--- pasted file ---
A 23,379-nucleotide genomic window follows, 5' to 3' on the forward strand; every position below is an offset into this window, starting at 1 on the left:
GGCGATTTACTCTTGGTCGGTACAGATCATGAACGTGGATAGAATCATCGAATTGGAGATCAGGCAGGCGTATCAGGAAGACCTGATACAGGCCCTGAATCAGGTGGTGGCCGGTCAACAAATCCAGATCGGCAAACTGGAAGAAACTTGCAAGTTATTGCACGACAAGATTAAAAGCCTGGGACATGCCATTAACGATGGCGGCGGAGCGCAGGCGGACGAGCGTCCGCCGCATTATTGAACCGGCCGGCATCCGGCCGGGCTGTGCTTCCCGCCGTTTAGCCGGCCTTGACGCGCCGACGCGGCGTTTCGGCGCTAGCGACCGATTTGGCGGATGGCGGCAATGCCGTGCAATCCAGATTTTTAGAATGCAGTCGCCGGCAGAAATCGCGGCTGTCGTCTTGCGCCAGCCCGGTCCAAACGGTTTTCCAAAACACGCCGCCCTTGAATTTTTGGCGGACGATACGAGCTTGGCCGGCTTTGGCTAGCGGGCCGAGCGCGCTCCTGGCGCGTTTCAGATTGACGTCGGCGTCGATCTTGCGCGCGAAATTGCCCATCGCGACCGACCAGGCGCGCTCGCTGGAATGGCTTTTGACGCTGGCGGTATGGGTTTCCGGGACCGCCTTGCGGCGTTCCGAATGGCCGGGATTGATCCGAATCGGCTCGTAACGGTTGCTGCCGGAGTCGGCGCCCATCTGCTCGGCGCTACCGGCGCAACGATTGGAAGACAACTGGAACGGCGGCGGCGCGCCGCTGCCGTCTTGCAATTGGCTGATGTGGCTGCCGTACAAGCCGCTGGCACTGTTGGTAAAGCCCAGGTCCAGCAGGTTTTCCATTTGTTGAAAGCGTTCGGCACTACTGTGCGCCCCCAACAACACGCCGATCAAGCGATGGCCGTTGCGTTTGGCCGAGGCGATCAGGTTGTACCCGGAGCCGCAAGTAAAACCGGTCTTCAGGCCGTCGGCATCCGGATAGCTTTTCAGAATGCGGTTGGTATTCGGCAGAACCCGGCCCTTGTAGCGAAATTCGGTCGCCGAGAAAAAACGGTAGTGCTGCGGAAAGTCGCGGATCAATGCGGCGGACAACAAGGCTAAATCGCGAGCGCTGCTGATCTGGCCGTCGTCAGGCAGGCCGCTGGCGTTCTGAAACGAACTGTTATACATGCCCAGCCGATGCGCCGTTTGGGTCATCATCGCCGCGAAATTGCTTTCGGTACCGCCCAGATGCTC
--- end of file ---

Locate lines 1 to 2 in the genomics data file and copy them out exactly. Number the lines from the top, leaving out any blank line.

A 23,379-nucleotide genomic window follows, 5' to 3' on the forward strand; every position below is an offset into this window, starting at 1 on the left:
GGCGATTTACTCTTGGTCGGTACAGATCATGAACGTGGATAGAATCATCGAATTGGAGATCAGGCAGGCGTATCAGGAAGACCTGATACAGGCCCTGAATCAGGTGGTGGCCGGTCAACAAATCCAGATCGGCAAACTGGAAGAAACTTGCAAGTTATTGCACGACAAGATTAAAAGCCTGGGACATGCCATTAACGATGGCGGCGGAGCGCAGGCGGACGAGCGTCCGCCGCATTATTGAACCGGCCGGCATCCGGCCGGGCTGTGCTTCCCGCCGTTTAGCCGGCCTTGACGCGCCGACGCGGCGTTTCGGCGCTAGCGACCGATTTGGCGGATGGCGGCAATGCCGTGCAATCCAGATTTTTAGAATGCAGTCGCCGGCAGAAATCGCGGCTGTCGTCTTGCGCCAGCCCGGTCCAAACGGTTTTCCAAAACACGCCGCCCTTGAATTTTTGGCGGACGATACGAGCTTGGCCGGCTTTGGCTAGCGGGCCGAGCGCGCTCCTGGCGCGTTTCAGATTGACGTCGGCGTCGATCTTGCGCGCGAAATTGCCCATCGCGACCGACCAGGCGCGCTCGCTGGAATGGCTTTTGACGCTGGCGGTATGGGTTTCCGGGACCGCCTTGCGGCGTTCCGAATGGCCGGGATTGATCCGAATCGGCTCGTAACGGTTGCTGCCGGAGTCGGCGCCCATCTGCTCGGCGCTACCGGCGCAACGATTGGAAGACAACTGGAACGGCGGCGGCGCGCCGCTGCCGTCTTGCAATTGGCTGATGTGGCTGCCGTACAAGCCGCTGGCACTGTTGGTAAAGCCCAGGTCCAGCAGGTTTTCCATTTGTTGAAAGCGTTCGGCACTACTGTGCGCCCCCAACAACACGCCGATCAAGCGATGGCCGTTGCGTTTGGCCGAGGCGATCAGGTTGTACCCGGAGCCGCAAGTAAAACCGGTCTTCAGGCCGTCGGCATCCGGATAGCTTTTCAGAATGCGGTTGGTATTCGGCAGAACCCGGCCCTTGTAGCGAAATTCGGTCGCCGAGAAAAAACGGTAGTGCTGCGGAAAGTCGCGGATCAATGCGGCGGACAACAAGGCTAAATCGCGAGCGCTGCTGATCTGGCCGTCGTCAGGCAGGCCGCTGGCGTTCTGAAACGAACTGTTATACATGCCCAGCCGATGCGCCGTTTGGGTCATCATCGCCGCGAAATTGCTTTCGGTACCGCCCAGATGCTC